Last edited 23 Jan 2019

Protected species licence

The Wildlife and Countryside Act 1981 provides protection for animal and plant species that are rare in Great Britain. However, Under certain circumstances, it may be necessary disturb or remove wildlife:

A licence may be required to disturb certain habitats or remove wildlife from their natural environments. Failure to obtain a suitable licence can result in a fine of up to £5,000 and 6 months in prison.

There are 3 main types of licence:

In addition, licences may be necessary to:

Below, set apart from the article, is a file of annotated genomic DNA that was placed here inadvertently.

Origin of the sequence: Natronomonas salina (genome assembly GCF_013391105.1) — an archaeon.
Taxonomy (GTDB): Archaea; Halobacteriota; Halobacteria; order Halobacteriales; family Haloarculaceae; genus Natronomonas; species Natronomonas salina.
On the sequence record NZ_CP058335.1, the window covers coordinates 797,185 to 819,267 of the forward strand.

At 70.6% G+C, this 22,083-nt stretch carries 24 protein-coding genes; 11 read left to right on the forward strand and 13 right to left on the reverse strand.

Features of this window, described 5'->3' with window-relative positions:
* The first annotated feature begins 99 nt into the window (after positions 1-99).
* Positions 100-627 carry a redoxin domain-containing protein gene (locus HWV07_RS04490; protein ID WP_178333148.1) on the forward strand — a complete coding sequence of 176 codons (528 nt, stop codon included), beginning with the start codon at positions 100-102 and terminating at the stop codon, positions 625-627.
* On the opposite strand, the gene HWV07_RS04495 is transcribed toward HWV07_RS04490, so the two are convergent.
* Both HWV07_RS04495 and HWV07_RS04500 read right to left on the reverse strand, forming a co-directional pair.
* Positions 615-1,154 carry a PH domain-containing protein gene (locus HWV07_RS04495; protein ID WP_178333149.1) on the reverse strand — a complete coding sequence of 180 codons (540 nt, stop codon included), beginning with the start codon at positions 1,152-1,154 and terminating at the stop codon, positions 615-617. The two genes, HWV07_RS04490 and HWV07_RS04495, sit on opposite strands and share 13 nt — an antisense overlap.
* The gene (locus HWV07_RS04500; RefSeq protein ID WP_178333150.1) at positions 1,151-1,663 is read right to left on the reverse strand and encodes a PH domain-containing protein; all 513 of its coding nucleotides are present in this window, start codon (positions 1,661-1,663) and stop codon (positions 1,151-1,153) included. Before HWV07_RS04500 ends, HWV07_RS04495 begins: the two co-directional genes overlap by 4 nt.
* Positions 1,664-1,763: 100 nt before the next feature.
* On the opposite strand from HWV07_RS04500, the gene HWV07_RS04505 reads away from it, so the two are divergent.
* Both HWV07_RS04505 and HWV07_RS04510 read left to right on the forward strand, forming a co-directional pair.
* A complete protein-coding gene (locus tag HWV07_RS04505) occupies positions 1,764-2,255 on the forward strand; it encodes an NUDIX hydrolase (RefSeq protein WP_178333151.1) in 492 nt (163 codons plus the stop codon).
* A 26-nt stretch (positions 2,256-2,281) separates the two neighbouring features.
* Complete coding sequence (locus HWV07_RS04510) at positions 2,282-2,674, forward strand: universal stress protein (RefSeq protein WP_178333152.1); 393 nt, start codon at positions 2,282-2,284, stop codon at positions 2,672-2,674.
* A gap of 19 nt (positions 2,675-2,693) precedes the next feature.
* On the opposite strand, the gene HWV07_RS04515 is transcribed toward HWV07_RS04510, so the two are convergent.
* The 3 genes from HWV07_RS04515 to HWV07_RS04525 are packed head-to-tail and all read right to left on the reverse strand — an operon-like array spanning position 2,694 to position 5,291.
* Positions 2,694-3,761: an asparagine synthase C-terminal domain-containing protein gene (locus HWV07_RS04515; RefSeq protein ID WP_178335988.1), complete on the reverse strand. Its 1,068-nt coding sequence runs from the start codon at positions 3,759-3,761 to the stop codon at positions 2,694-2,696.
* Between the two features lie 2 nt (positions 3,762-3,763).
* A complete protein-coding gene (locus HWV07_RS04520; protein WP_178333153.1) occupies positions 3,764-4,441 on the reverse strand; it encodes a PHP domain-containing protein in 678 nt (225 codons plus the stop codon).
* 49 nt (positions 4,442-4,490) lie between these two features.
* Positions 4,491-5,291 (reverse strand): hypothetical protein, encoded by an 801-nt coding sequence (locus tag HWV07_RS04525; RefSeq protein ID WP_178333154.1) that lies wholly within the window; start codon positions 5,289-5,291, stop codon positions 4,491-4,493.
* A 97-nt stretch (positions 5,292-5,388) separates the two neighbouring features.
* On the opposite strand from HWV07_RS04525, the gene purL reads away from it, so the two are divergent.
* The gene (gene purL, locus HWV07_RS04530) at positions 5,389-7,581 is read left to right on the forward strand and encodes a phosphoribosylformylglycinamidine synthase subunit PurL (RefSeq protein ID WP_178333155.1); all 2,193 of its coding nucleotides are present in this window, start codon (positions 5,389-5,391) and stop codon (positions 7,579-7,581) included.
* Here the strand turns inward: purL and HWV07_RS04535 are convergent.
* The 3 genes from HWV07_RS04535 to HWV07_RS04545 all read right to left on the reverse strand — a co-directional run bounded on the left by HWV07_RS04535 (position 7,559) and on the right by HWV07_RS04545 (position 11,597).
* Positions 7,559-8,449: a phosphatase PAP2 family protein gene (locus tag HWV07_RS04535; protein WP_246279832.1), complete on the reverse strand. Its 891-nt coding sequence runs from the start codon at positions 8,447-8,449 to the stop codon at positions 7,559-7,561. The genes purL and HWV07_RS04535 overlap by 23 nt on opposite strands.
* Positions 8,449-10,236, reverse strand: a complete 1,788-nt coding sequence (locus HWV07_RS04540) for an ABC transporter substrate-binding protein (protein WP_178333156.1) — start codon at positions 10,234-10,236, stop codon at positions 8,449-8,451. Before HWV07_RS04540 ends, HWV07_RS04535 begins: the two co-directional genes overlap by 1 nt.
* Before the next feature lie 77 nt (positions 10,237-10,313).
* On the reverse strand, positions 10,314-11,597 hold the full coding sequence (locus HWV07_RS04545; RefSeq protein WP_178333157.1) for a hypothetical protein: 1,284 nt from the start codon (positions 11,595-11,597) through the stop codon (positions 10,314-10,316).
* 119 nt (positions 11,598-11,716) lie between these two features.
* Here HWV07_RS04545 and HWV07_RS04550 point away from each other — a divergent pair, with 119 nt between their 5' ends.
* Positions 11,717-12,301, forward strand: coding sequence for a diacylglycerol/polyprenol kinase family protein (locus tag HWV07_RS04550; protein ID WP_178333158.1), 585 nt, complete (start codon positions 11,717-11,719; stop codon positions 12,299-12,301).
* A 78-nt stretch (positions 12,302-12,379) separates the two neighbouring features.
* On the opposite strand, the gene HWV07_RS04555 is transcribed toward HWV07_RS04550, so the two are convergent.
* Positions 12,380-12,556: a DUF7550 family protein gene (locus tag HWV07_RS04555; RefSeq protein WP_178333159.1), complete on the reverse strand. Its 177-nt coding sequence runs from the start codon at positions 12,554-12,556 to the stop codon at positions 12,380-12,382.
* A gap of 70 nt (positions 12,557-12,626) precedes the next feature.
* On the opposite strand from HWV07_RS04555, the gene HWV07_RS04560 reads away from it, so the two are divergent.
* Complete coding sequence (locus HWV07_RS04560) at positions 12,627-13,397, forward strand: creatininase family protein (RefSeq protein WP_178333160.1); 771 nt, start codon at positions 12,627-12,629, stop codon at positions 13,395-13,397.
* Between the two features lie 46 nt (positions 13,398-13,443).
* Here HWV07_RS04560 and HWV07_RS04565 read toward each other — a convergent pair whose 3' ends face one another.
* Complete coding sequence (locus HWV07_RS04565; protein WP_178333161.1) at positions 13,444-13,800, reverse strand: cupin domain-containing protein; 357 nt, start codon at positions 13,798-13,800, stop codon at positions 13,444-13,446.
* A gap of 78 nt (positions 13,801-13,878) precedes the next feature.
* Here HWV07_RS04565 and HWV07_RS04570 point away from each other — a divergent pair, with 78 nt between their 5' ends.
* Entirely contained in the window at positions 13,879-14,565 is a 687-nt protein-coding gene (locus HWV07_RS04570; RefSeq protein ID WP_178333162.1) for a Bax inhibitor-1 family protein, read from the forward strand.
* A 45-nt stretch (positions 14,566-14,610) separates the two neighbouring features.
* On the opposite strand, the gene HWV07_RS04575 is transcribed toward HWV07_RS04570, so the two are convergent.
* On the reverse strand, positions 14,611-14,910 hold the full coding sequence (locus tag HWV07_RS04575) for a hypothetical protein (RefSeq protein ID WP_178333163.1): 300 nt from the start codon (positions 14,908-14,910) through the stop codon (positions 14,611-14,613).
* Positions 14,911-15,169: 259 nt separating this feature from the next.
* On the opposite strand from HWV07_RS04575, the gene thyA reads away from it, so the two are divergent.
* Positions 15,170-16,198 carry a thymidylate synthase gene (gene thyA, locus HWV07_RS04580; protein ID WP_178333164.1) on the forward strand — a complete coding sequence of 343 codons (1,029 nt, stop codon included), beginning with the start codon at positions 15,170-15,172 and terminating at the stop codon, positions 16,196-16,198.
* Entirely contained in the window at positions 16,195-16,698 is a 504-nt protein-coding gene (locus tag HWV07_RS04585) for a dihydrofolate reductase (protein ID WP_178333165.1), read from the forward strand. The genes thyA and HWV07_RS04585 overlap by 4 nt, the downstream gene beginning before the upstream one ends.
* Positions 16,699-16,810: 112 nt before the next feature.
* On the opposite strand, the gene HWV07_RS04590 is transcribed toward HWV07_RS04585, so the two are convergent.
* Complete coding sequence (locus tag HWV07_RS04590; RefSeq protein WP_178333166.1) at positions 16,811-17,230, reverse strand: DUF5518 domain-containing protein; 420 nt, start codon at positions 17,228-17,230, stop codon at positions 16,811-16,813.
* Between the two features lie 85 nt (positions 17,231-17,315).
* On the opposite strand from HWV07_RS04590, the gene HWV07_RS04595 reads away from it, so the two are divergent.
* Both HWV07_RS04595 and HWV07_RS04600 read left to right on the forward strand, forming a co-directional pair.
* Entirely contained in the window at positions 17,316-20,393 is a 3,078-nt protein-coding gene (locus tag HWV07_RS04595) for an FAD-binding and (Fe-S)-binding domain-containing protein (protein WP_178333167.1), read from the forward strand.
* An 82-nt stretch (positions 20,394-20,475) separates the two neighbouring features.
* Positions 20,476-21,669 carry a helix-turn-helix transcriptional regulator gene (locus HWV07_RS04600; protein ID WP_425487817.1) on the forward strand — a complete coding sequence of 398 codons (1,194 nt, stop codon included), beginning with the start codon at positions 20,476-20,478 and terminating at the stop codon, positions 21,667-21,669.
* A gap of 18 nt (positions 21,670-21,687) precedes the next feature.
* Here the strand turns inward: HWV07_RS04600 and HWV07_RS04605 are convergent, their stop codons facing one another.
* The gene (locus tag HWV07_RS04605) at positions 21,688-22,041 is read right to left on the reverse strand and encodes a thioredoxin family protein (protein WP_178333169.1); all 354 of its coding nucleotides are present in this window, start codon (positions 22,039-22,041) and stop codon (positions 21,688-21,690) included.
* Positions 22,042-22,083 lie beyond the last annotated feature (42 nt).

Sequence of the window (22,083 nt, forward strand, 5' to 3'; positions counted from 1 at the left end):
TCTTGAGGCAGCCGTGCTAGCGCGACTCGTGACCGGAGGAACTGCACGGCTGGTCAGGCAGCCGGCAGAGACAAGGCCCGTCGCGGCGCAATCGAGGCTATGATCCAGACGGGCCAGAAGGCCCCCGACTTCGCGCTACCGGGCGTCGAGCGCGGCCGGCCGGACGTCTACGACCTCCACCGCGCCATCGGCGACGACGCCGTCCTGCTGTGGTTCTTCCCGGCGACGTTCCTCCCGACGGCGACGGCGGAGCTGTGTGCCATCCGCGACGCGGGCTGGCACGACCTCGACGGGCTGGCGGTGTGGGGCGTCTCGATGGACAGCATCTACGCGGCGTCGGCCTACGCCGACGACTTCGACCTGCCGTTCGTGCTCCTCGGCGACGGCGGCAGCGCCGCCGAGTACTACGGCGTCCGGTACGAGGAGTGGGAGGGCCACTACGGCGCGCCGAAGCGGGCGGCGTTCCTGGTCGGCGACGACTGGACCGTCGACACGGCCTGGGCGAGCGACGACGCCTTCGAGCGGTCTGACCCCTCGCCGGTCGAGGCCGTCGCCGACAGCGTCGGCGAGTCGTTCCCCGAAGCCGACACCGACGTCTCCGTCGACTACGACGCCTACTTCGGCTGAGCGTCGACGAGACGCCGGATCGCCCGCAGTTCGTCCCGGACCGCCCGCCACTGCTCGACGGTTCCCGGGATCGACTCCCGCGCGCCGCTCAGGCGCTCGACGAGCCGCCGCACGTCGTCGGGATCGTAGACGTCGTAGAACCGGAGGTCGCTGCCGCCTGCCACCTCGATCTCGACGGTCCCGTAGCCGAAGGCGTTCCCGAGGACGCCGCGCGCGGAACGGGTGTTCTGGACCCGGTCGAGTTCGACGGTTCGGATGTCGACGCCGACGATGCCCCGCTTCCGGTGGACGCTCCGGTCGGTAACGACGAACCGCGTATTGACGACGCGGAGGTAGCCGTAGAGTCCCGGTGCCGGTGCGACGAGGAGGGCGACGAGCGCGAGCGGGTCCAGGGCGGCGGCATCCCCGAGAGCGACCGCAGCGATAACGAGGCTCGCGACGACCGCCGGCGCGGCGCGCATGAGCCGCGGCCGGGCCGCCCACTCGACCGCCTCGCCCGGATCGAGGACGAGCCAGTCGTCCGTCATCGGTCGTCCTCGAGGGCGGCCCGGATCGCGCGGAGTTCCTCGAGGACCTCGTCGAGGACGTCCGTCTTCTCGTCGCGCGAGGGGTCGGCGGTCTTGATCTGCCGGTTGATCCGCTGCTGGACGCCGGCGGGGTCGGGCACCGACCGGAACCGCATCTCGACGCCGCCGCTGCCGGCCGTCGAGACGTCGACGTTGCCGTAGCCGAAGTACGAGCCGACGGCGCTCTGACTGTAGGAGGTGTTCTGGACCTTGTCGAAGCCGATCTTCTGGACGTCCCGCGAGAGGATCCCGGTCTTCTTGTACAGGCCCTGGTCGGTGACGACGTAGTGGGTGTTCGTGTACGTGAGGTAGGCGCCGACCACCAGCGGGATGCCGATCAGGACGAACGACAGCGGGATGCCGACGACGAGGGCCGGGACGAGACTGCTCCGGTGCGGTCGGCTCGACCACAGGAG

• Keep or release non-native species.
  • Release a non-native species.
  • Keep mink, grey squirrel and coypu.
  • Keep non-native bumblebees.

European protected species (EPS) receive protection under the Conservation of Species and Habitat Regulations 2010. This means it is an offence to:

A mitigation licence may be required for work that impacts on European protected species. Mitigation licence applications must pass 3 tests:

  • The activity must be for a certain purpose (for example, for scientific research or in the public interest).
  • There must be no satisfactory alternative that will cause less harm to the species.
  • The activity must not harm the long-term conservation status of the species, and so it may be necessary to create new habitats to offset any damage.

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